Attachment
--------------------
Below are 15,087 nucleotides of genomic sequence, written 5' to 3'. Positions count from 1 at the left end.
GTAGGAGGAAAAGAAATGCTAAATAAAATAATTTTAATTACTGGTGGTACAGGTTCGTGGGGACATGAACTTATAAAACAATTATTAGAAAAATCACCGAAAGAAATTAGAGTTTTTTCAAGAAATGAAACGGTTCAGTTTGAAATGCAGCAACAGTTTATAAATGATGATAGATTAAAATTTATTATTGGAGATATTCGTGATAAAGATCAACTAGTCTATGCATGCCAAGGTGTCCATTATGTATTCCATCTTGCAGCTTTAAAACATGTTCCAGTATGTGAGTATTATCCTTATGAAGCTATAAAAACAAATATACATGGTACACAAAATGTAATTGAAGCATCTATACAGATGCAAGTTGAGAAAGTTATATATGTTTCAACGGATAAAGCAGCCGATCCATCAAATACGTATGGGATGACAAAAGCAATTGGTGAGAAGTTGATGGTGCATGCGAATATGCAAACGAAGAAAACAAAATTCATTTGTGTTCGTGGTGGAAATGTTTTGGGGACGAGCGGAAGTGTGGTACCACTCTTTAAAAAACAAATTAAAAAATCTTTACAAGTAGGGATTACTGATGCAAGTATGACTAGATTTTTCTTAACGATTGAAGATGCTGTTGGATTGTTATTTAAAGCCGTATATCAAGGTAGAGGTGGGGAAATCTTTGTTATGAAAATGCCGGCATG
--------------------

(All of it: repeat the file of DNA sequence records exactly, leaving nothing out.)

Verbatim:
Below are 15,087 nucleotides of genomic sequence, written 5' to 3'. Positions count from 1 at the left end.
GTAGGAGGAAAAGAAATGCTAAATAAAATAATTTTAATTACTGGTGGTACAGGTTCGTGGGGACATGAACTTATAAAACAATTATTAGAAAAATCACCGAAAGAAATTAGAGTTTTTTCAAGAAATGAAACGGTTCAGTTTGAAATGCAGCAACAGTTTATAAATGATGATAGATTAAAATTTATTATTGGAGATATTCGTGATAAAGATCAACTAGTCTATGCATGCCAAGGTGTCCATTATGTATTCCATCTTGCAGCTTTAAAACATGTTCCAGTATGTGAGTATTATCCTTATGAAGCTATAAAAACAAATATACATGGTACACAAAATGTAATTGAAGCATCTATACAGATGCAAGTTGAGAAAGTTATATATGTTTCAACGGATAAAGCAGCCGATCCATCAAATACGTATGGGATGACAAAAGCAATTGGTGAGAAGTTGATGGTGCATGCGAATATGCAAACGAAGAAAACAAAATTCATTTGTGTTCGTGGTGGAAATGTTTTGGGGACGAGCGGAAGTGTGGTACCACTCTTTAAAAAACAAATTAAAAAATCTTTACAAGTAGGGATTACTGATGCAAGTATGACTAGATTTTTCTTAACGATTGAAGATGCTGTTGGATTGTTATTTAAAGCCGTATATCAAGGTAGAGGTGGGGAAATCTTTGTTATGAAAATGCCGGCATG